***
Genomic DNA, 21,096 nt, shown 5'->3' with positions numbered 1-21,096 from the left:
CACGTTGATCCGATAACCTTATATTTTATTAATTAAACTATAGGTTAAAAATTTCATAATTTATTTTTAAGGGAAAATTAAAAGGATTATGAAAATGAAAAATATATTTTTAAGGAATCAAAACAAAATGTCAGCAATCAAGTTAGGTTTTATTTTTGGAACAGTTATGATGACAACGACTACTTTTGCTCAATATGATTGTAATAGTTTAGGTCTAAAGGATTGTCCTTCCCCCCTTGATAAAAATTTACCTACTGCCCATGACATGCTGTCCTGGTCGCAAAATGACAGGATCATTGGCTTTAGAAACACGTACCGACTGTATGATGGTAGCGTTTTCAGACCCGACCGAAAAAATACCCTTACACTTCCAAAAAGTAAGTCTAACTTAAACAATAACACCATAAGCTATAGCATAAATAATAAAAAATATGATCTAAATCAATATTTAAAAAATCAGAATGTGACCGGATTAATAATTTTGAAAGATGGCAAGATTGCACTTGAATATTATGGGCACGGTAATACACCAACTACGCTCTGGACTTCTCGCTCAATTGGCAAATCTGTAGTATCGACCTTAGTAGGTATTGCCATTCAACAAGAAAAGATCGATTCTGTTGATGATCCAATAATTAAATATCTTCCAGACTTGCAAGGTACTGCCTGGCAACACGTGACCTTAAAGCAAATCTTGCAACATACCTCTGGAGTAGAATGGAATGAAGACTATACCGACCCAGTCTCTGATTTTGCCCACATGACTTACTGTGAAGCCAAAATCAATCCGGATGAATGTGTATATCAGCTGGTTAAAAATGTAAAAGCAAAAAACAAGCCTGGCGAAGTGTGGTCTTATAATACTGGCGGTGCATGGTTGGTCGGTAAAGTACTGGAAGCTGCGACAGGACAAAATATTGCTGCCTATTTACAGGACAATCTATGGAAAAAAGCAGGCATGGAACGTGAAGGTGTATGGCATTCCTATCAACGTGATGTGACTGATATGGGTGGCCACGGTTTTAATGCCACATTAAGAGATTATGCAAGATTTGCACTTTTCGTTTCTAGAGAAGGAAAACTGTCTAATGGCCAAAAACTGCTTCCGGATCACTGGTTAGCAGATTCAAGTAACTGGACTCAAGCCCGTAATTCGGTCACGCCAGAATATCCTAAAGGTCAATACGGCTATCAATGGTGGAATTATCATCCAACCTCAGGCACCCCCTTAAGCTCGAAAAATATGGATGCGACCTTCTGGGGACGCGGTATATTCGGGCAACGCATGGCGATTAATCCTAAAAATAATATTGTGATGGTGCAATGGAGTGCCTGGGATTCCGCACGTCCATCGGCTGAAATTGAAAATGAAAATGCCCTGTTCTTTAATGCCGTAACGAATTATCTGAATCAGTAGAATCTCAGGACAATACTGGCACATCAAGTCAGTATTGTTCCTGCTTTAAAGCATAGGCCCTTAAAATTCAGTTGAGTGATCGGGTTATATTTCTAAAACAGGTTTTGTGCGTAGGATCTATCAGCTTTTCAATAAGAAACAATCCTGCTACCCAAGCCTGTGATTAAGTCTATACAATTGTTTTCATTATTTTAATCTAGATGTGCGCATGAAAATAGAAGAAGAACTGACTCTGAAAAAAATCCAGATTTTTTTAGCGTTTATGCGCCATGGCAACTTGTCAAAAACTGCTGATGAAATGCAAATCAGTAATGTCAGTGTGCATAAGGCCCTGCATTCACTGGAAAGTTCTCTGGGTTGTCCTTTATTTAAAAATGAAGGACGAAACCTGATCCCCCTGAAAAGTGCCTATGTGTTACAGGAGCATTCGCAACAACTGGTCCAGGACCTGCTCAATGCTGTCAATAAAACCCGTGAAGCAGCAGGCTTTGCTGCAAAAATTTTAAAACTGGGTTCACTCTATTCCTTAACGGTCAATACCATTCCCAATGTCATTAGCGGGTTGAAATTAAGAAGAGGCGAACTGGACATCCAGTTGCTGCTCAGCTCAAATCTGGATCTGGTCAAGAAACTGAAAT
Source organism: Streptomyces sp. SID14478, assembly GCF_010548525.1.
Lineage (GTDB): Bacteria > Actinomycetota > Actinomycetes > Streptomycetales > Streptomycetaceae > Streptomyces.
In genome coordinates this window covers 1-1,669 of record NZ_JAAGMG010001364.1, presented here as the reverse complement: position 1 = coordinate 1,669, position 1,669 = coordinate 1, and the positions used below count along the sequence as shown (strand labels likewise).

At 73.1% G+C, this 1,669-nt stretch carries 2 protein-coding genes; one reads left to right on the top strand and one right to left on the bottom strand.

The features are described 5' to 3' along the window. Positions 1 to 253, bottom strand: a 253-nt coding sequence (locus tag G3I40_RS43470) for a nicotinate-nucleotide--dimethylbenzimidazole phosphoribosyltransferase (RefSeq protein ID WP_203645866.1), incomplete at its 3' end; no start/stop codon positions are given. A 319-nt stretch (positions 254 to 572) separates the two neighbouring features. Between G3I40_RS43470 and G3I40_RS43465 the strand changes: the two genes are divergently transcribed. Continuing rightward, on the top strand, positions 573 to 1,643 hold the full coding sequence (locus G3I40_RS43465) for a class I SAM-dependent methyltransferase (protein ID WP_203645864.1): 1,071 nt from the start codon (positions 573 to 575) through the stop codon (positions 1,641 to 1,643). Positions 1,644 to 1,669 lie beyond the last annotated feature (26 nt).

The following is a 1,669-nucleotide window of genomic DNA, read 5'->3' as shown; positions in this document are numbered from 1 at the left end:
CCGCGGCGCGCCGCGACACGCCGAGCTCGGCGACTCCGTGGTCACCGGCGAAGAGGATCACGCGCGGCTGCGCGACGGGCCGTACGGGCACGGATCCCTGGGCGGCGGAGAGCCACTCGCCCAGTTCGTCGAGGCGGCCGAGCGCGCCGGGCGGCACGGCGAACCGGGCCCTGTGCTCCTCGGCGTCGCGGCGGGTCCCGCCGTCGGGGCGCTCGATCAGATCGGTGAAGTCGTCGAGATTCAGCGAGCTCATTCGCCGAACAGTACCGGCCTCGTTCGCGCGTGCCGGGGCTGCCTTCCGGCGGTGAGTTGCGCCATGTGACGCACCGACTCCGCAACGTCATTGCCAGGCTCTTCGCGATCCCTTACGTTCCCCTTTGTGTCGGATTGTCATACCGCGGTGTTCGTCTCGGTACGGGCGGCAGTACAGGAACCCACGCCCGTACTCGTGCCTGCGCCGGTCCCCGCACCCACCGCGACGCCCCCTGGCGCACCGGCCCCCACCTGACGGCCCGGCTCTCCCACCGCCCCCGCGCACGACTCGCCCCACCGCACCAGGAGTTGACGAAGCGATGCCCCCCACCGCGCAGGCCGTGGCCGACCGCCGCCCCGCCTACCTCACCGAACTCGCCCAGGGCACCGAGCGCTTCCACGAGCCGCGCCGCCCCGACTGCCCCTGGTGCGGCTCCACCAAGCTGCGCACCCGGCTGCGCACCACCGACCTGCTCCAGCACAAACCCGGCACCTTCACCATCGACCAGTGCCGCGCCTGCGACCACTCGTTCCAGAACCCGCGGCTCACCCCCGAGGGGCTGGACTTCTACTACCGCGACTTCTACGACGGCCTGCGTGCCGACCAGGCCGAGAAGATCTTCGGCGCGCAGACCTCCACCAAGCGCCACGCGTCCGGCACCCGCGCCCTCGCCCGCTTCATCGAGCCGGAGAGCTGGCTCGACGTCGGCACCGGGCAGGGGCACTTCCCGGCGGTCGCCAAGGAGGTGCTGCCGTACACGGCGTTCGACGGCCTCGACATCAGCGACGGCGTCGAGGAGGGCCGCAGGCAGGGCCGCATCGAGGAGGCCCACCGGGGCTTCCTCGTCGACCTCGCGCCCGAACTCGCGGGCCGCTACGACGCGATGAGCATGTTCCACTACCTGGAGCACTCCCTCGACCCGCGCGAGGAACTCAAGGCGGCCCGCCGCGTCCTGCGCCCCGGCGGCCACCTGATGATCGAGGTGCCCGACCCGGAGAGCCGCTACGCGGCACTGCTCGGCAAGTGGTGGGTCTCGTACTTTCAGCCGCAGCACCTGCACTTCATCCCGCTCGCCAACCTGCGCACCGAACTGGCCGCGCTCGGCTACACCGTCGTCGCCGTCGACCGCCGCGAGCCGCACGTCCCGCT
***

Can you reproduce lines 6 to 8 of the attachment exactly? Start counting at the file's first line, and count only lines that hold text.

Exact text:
At 73.1% G+C, this 1,669-nt stretch carries 2 protein-coding genes; one reads left to right on the top strand and one right to left on the bottom strand.

The features are described 5' to 3' along the window. Positions 1 to 253, bottom strand: a 253-nt coding sequence (locus tag G3I40_RS43470) for a nicotinate-nucleotide--dimethylbenzimidazole phosphoribosyltransferase (RefSeq protein ID WP_203645866.1), incomplete at its 3' end; no start/stop codon positions are given. A 319-nt stretch (positions 254 to 572) separates the two neighbouring features. Between G3I40_RS43470 and G3I40_RS43465 the strand changes: the two genes are divergently transcribed. Continuing rightward, on the top strand, positions 573 to 1,643 hold the full coding sequence (locus G3I40_RS43465) for a class I SAM-dependent methyltransferase (protein ID WP_203645864.1): 1,071 nt from the start codon (positions 573 to 575) through the stop codon (positions 1,641 to 1,643). Positions 1,644 to 1,669 lie beyond the last annotated feature (26 nt).

The following is a 1,669-nucleotide window of genomic DNA, read 5'->3' as shown; positions in this document are numbered from 1 at the left end: